Palazzo San Giorgio
Palace in Genova
While Palazzo San Giorgio, also known as the Palace of Saint George, might not occupy the top tier of Genoa’s tourist attractions, its historical significance is unquestionably noteworthy. Beyond its walls lies the site where Marco Polo penned his renowned memoirs, and it harbored one of history’s oldest banks.
Constructed originally in 1260 by Guglielmo Boccanegra, the uncle of Genoa’s inaugural Doge, Palazzo San Giorgio was envisioned as a hub of civil authority, a counterbalance to the religious power held by the Cathedral of San Lorenzo. Its stint as the municipal epicenter was short-lived, however, as Boccanegra found himself exiled to France in 1262.
Soon after, the palace was repurposed into a prison. Notably, it became the confining space for Marco Polo after his capture by Genoese forces during the Battle of Curzola in 1298. Within those prison walls, Polo recounted his journeys across the East to a fellow inmate, Rustichello da Pisa. The resulting stories, later published as “Il Milione” or “The Travels of Marco Polo,” encapsulated his adventures.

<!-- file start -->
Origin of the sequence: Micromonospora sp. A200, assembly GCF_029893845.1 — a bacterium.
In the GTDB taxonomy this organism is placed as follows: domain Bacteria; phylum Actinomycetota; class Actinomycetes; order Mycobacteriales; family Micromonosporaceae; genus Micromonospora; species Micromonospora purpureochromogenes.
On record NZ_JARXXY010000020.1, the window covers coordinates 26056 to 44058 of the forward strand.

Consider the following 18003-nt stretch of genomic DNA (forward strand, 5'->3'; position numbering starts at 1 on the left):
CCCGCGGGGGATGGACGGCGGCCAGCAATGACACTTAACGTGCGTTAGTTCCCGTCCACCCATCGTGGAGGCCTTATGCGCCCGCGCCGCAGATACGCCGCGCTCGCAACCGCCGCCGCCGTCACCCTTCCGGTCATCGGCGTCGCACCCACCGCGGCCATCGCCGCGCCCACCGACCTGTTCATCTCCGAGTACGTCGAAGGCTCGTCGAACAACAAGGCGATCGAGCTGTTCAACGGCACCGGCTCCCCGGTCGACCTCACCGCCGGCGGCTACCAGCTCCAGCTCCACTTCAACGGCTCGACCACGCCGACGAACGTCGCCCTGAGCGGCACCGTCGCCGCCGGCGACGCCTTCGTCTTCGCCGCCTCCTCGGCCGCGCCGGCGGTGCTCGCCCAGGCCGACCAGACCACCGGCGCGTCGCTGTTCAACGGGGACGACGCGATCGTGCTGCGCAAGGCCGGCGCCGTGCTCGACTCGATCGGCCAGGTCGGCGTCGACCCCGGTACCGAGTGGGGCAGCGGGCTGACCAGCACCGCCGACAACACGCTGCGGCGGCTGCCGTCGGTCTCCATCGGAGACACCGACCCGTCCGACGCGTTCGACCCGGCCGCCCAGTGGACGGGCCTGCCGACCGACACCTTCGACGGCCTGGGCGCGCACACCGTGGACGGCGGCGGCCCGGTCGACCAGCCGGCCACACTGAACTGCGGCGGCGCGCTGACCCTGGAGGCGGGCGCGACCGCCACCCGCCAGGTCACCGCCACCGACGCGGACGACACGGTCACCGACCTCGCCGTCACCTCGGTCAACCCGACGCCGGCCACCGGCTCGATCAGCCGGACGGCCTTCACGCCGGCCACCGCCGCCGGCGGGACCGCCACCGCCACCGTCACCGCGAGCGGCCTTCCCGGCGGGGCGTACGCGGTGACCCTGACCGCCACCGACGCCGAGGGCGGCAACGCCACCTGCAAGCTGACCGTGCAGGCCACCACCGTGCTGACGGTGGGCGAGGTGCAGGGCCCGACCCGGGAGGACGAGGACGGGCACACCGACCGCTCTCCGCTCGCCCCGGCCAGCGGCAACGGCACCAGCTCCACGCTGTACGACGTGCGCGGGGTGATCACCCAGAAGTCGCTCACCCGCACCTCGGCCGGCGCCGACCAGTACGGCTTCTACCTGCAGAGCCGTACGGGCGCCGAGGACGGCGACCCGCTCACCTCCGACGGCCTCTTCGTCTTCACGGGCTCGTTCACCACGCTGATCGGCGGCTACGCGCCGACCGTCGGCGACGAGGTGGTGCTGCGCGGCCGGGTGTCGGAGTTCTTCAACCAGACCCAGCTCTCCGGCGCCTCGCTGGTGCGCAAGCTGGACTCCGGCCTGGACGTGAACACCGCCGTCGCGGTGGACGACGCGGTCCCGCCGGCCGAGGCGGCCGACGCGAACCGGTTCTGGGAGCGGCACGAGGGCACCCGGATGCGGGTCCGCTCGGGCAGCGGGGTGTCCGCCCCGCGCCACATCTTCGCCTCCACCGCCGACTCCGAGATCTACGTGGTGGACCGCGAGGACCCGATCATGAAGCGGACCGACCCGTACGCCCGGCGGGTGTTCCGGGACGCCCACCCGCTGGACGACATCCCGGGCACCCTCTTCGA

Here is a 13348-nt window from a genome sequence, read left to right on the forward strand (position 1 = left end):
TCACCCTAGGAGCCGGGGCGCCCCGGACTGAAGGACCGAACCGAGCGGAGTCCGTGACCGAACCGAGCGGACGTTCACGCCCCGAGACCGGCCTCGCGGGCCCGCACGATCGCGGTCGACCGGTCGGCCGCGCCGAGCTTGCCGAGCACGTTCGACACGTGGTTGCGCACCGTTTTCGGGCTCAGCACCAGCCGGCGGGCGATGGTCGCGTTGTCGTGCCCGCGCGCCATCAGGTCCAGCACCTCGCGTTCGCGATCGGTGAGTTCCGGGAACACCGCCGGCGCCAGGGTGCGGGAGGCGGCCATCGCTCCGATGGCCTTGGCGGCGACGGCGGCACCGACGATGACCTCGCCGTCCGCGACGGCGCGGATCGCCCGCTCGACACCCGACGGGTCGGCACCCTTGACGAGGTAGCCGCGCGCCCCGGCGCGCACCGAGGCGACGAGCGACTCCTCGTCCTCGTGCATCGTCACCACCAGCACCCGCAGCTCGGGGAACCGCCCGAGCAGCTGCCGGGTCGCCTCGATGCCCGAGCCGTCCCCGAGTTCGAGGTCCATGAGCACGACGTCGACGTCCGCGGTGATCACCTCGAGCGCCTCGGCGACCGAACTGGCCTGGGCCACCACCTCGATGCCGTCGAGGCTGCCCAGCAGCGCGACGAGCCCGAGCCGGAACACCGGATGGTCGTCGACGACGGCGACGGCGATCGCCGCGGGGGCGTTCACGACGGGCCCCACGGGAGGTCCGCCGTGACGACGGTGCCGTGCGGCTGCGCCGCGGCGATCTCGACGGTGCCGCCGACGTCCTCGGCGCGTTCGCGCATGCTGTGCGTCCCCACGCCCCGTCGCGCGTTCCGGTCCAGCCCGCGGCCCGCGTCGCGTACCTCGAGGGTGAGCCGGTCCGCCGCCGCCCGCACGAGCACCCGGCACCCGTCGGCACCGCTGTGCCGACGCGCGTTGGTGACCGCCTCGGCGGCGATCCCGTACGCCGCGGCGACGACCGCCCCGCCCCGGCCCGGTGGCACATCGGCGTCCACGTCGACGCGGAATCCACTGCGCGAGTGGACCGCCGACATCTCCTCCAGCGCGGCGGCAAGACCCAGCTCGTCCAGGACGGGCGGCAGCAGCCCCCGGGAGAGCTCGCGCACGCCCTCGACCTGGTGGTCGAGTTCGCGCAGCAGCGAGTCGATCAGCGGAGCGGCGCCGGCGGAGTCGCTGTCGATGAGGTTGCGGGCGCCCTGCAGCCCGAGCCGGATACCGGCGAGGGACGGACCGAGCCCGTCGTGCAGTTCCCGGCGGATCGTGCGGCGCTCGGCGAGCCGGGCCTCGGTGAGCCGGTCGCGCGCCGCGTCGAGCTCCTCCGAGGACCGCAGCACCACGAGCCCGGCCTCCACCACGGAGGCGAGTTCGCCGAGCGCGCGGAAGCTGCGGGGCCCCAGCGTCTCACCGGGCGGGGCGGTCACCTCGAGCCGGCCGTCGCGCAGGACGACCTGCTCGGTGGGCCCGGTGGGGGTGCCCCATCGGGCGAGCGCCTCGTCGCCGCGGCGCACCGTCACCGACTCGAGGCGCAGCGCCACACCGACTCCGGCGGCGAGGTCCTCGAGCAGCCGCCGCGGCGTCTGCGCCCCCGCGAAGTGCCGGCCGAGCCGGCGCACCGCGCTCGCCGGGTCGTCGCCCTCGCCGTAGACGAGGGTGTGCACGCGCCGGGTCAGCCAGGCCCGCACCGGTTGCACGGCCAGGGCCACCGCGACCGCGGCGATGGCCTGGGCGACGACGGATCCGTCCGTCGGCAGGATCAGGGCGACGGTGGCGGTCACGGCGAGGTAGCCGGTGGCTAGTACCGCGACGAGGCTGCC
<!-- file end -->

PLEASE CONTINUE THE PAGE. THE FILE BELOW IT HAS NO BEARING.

The 14th century brought escalated conflict between Genoa and Venice, burdening the city with public debt. In response, the Bank of Saint George emerged in 1407, ranking among the oldest chartered banks in European history. The bank established its headquarters within Palazzo San Giorgio and remained operational until the fall of the Republic of Genoa in 1797. Ultimately, the bank ceased operations officially in 1805.
Despite facing potential demolition during the 1830s, the palace endured, partially thanks to the fervent protests from Genoa’s populace and intellectuals. Multiple restoration efforts have upheld the structure since the late 19th century, ensuring its resolute presence to this day. The Renaissance-style façade stands adorned with exquisite frescoes, showcasing its enduring grandeur.
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Visiting Palazzo San Giorgio
Open every day except Sundays, from 9: 00 a.m. to 12:30 p.m. and from 4:00 p.m. to 7:00 p.m. Only open from 4:00 p.m. to 7:00 pm on Mondays.